For front to back splits, you can start with your back knee on the floor and your pelvis over your back knee. Squeeze your legs as if to prevent your legs from sliding apart. Then release.
Get used to this action, then each time you release, slide your front leg forwards just a little bit. Then squeeze and halt.
Have chairs nearby (or blocks in your hands) so that you can catch yourself if you find yourself going too far.
Experimenting with Leg Actions
I've tried a number of different leg actions while using my legs to control their own decent. I'd suggest you do the same. It will give you more experience with your body. And it'll help you figure out for your self which action is the most helpful.
Focusing on the Inner Thighs
For a while I focused on the inner thighs.
- For the front leg this meant pressing the inner thigh down.
- For the back leg I focused on pressing the inner thigh up.
If you have trouble focusing on both legs at the same time, focus on one leg first and then the other.
You may also find it helpful to activate the side glutes.
Activating the Bottom Most Parts of the Legs in Splits
Another action you can experiment with is pressing your back foot into the floor, as if trying to lift your back knee.
For the front leg you could try pulling your heel back when you contract, as if trying to stand from the splits. Or you can try pressing your heel down during the activate phases.
Generally I find the scariest part is just before my front calf touches the floor. If you can see that your calf is only a few inches off of the floor, see if you can resist the urge to put your hands on the floor.
When (or if) you do get your pelvis to the floor, you may find that it feels great but you also want to get out as quickly as possible.
As you get more and more used to "touching down" see if you can hold this position and experiment with slowly relaxing your legs and then re-activating them as it trying to squeeze out of splits. You could also experiment with bending your back knee, grabbing the foot and pressing it down to the outside of the thigh similarly to hero pose (but with the thigh pointing down instead of up.)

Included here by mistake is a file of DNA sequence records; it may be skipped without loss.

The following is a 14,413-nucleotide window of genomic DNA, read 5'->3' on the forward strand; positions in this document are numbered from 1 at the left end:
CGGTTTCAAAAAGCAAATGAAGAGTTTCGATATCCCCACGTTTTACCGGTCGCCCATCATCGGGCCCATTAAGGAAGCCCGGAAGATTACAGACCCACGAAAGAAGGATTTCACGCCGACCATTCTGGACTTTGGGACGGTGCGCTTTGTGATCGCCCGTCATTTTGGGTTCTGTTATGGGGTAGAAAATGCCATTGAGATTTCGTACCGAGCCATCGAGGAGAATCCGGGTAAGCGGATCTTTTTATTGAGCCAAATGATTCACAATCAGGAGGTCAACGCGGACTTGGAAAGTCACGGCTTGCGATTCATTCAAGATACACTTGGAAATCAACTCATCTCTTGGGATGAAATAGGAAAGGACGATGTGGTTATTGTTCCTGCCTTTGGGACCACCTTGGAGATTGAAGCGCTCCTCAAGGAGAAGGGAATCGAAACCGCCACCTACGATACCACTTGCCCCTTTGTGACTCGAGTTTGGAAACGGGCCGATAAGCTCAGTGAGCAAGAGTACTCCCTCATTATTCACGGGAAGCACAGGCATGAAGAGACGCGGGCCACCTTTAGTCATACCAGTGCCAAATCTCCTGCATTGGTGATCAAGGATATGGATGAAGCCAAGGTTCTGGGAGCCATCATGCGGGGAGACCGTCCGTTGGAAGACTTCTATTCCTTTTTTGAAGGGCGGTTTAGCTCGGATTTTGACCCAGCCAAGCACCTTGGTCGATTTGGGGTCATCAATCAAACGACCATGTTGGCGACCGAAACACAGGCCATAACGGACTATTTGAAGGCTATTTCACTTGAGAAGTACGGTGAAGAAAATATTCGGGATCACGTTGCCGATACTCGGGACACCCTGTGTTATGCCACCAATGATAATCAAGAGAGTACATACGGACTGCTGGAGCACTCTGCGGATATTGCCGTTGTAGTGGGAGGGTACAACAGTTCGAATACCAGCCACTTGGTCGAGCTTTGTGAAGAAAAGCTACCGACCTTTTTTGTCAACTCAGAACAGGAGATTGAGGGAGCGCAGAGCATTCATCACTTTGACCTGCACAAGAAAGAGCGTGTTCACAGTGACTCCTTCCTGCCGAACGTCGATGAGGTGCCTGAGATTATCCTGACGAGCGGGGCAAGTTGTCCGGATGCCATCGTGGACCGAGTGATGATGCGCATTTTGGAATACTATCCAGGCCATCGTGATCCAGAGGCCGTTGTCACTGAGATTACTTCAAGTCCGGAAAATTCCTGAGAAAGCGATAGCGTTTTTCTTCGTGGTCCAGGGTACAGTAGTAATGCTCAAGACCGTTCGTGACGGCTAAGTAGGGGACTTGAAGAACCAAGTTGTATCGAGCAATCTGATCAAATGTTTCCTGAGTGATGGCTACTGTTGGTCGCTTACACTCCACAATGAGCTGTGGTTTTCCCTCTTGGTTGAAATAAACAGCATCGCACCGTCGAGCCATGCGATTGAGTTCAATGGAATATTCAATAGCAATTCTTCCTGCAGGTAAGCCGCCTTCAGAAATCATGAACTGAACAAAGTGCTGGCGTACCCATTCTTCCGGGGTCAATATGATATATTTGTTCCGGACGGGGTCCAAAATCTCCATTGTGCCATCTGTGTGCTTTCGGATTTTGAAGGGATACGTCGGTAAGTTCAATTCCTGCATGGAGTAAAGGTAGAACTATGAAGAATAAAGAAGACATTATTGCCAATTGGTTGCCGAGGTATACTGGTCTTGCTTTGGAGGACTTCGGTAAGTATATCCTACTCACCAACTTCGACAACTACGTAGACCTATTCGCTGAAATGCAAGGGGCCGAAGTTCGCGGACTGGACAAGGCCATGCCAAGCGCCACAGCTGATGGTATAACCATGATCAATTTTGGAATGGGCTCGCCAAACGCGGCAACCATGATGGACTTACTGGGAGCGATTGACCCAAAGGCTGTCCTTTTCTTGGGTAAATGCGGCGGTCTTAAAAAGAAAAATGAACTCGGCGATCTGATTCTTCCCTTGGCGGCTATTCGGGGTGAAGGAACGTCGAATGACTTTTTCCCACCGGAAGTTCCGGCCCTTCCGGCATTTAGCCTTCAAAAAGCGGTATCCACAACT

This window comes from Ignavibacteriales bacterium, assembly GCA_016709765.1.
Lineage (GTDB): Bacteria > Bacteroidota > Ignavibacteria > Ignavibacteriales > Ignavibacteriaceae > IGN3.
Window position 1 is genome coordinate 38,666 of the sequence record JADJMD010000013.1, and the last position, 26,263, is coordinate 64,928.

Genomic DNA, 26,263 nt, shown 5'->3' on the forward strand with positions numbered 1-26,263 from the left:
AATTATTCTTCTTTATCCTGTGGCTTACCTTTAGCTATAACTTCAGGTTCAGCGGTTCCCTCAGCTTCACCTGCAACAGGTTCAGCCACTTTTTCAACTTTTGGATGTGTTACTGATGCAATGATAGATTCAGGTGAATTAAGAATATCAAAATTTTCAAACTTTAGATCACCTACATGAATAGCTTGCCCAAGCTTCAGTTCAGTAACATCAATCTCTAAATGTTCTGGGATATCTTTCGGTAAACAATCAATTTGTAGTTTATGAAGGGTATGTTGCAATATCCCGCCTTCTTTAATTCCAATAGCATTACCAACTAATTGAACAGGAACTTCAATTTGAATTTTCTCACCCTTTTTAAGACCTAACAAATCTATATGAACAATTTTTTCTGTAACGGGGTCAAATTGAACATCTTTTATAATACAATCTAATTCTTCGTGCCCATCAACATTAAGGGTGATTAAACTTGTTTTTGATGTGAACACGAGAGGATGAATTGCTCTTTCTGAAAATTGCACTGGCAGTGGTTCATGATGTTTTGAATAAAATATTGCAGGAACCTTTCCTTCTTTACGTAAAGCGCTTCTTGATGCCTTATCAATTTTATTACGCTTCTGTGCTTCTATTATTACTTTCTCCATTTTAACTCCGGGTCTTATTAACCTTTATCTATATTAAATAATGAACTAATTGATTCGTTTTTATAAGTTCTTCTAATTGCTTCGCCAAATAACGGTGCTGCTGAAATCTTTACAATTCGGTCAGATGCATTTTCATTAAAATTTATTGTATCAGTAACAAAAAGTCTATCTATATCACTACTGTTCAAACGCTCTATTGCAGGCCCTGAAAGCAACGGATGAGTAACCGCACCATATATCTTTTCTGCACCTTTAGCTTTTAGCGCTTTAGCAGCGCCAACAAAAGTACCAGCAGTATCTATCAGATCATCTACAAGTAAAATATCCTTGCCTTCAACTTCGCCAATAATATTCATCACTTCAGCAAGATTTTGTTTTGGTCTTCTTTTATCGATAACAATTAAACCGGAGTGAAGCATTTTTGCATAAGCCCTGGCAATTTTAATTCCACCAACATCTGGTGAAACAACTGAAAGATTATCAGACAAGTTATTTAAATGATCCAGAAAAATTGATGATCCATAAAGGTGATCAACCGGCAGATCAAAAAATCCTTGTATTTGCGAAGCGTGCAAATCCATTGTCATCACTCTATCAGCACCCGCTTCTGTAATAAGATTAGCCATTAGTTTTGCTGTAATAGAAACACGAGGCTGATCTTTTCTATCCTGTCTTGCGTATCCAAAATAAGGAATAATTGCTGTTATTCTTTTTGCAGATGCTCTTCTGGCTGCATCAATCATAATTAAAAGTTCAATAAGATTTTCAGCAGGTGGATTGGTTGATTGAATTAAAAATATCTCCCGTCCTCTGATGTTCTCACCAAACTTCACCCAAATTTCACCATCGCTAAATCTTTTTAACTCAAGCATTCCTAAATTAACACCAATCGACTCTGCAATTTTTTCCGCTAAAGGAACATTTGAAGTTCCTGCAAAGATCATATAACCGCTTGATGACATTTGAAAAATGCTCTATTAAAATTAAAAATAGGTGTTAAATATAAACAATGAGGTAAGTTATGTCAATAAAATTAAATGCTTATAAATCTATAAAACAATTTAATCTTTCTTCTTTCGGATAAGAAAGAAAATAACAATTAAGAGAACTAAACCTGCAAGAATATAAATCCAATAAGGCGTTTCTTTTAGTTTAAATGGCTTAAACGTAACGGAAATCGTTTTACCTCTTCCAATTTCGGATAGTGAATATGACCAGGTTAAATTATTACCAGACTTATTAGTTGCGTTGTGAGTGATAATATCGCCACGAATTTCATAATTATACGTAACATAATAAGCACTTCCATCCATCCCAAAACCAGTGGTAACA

Posture, Spine Long, Neck Longer
When working towards splits, keep your spine long, including your neck.
- Pull your head back and up relative to your ribcage.
- Pull you chin towards the top of your sternum and engage the muscles behind your throat as you do so (longus colli.) With this action, lift your chest and expand the spaces between your front ribs (and back ribs) at the same time.
- Feel like you are reaching your ribs and head up, away from your pelvis, even as you pelvis sinks down.
Arm Actions (Do Something With your Arms)
Once you start working on doing the hands free splits, you may find that its easier to maintain leg tension if you do something with your hands. Whatever you do with them, make them feel long.
Back Leg Pointing Down (and Then Rolled Out)
Although it is easier to get into splits if you turn your back leg out, I'd suggest keeping the back knee pointing down for a deeper psoas stretch.
You can also experiment with pushing your back foot down into the floor, as if trying to lift your back knee. Keep your pelvis square to the front.
Prepping for Side to Side Splits
Once you are used to getting your pelvis to the floor, then experiment with turning the back leg out. Careful with the back knee. Do this slowly.
To help work towards side-to-side splits, focus on pressing the back leg side of your pelvis downwards.
I've made fists in my version of this pose. At the time it felt cool.
Remember, while working towards the splits, keep your spine and neck long. Most particularly engage the front of your cervical spine, behind the throat.
Back Shin Against a Wall
For this variation of splits you can press the back shin into the wall. To prevent your back shin and leg from rolling inwards you can reach a hand back and place it to the inside of the lifted foot.
Note that this variation of splits could be thought of as bent knee hip flexor stretch (for the back leg.)